Prior to implementing organizational changes to its mandate, the organization was primarily reactive to leads coming to it from the state of Pennsylvania or the Office of International Business Development. Now, through its attraction programs and targeted business initiatives, every county in the partnership has an opportunity to submit proposals on unique leads that Penn’s Northeast generates, as opposed to submitting only on leads provided by the state system where the over sixty counties are competing for the same economic opportunities.

“We’ve retooled the organization with resources and the right people with the right processes,” Maloney explained. As shale gas has helped to create thousands of jobs in the United States over the last five years – $1 billion in revenue to the state of Pennsylvania – and given Penn’s Northeast’s proximity to the Marcellus Shale formation, a change in approach was necessary to fully capitalize on the opportunity that shale gas has presented.

The Marcellus Shale formation has the potential to not only serve the gas needs of Pennsylvania, but also to turn the state into an exporter of the resource. Gas intensive industries can benefit by having close proximity to the drilling platforms, which helps to drive down costs, while enjoying the guarantee of abundant supply and the convenience of metropolitan areas and associated infrastructure and services.

Maloney explained how when one has had these industries in the area for a long time, a whole business culture is created around them, citing the the examples of Dallas and Oklahoma. “The nice thing is, for instance, when you locate in our region, you are close to gas – the best pricing possible. You’ve got the best supply availability possible, in a great business park, all the business amenity services around you that you need, and you’ve got good housing and good schools for your kids.”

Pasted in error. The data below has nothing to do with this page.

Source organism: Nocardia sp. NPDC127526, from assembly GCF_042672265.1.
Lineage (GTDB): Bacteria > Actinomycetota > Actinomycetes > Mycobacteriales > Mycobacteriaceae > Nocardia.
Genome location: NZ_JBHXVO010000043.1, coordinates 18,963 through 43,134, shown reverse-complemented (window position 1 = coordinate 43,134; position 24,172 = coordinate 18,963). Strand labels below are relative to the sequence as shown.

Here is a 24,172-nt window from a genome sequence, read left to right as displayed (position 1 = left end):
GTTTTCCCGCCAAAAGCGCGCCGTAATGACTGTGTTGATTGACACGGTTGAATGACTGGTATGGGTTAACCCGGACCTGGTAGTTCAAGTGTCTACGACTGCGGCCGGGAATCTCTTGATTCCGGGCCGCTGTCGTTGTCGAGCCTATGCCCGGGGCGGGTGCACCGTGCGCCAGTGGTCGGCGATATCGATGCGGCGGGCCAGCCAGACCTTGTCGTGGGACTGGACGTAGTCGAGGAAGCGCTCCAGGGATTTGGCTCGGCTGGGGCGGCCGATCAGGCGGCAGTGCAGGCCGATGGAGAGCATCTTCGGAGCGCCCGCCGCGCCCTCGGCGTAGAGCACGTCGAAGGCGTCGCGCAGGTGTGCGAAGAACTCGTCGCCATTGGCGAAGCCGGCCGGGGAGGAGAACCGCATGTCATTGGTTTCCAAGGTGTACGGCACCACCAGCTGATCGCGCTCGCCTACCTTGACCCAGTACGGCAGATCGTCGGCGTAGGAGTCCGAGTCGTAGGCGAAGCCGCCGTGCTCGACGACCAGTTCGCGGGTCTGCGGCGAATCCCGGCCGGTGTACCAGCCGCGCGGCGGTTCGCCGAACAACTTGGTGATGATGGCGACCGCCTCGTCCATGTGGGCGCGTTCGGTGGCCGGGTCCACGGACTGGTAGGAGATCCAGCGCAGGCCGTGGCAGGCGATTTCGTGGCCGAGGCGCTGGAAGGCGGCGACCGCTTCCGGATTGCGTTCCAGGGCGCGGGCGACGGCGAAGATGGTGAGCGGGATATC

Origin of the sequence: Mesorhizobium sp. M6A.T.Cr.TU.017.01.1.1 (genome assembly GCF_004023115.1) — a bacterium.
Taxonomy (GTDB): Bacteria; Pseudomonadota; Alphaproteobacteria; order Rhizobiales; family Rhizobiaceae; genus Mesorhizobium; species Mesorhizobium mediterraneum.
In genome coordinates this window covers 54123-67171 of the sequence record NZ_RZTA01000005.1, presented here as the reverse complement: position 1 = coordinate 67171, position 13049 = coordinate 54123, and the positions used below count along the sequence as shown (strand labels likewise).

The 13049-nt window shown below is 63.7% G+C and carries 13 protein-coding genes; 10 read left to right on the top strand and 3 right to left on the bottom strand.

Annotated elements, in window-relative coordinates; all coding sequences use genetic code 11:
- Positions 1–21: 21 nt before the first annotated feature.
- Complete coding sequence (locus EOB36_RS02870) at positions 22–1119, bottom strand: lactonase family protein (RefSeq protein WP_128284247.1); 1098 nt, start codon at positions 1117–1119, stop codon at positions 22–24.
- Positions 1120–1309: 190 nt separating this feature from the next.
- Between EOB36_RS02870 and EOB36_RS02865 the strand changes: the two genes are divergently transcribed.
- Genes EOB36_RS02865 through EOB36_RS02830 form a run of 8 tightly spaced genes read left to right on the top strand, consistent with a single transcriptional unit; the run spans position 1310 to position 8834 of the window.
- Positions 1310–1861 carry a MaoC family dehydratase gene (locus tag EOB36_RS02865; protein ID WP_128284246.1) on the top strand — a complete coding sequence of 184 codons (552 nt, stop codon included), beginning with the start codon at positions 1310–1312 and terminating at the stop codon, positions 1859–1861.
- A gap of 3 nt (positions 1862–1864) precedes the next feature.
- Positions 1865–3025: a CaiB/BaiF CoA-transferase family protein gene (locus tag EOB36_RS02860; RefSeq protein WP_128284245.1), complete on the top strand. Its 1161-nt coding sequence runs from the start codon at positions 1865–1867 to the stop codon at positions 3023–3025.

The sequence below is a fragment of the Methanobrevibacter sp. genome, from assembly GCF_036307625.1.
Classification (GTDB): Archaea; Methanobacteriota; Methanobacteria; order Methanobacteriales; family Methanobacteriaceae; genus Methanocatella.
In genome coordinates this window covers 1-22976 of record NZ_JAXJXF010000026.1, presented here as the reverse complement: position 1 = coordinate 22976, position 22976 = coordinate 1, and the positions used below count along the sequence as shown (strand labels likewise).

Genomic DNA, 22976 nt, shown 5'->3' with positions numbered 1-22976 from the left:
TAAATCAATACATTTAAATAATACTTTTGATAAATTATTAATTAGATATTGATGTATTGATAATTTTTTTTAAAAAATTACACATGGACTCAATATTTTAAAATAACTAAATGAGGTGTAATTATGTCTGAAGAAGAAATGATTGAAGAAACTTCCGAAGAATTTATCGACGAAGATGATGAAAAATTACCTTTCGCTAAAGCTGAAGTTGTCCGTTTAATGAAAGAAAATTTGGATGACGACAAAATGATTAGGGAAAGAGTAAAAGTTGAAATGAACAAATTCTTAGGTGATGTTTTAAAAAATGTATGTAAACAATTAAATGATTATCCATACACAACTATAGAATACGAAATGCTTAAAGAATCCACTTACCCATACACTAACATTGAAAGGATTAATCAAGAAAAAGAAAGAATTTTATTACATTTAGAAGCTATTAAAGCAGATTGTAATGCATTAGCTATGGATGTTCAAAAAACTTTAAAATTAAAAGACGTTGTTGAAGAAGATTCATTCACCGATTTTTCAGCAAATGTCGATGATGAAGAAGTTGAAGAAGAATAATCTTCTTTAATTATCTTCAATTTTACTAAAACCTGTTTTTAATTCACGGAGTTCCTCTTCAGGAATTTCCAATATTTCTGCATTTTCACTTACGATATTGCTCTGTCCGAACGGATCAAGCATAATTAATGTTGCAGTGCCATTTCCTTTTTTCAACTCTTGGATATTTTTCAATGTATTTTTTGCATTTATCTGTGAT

The smaller bi-metro area of Wilkes-Barre / Scranton already has fully developed business areas and infrastructure to support the growth associated with shale gas in the region. Each county has fully developed business areas with significant infrastructure and industrial parks that are mapped for its utility capabilities, which you will not find in the rural areas where the drilling occurs. If you need to be close to the platforms, Northeast Pennsylvania is the place to be.

When discussing the availability of business parks and infrastructure in relation to the drilling platforms, Maloney detailed: “You are in the counties right next to it – with the pipelines travelling through them, with the highest amount of pressure, the greatest volume – and because of the unique pricing structure of our delivery company, you’re not only guaranteeing availability – assuring accessibility at all times – but you’re also getting it at the most favourable price.”

UGI Gas is the provider to which Maloney made reference, as a delivery company that has a unique and aggressive pricing strategy that he has not seen in his fifteen years of regional economic development, across four states. This has proven to be a unique selling point upon which the agency can draw, and one that has great appeal for businesses that rely on natural gas for operations.

When development in the gas fields began in Northeastern Pennsylvania, there were few indigenous workers in the area with the necessary skills and experience to fulfill jobs in the gas industry. As a result, the initial promise of job creation required importing skills and talent from other regions of the country, such as Dallas and Oklahoma, areas with experience developing oil and gas fields.

In order to fully support the shale gas industry in the area, Lackawanna College and Johnson College are taking strides to develop workforce training programs directly related to educating and training prospective students for gas production and technician jobs. By gearing education programs to gas-specific industries, Penn’s Northeast and its partners can better take advantage of the prospective jobs appearing in the region.

President Ron Maloney is optimistic that the work it is doing will have significant economic outcomes for Northeastern Pennsylvania. “I see a day – not too far off – where this region will be a repository of talent for production, testing, marketing, sales, research, development, finance and management, in relation to jobs for the gas industry.”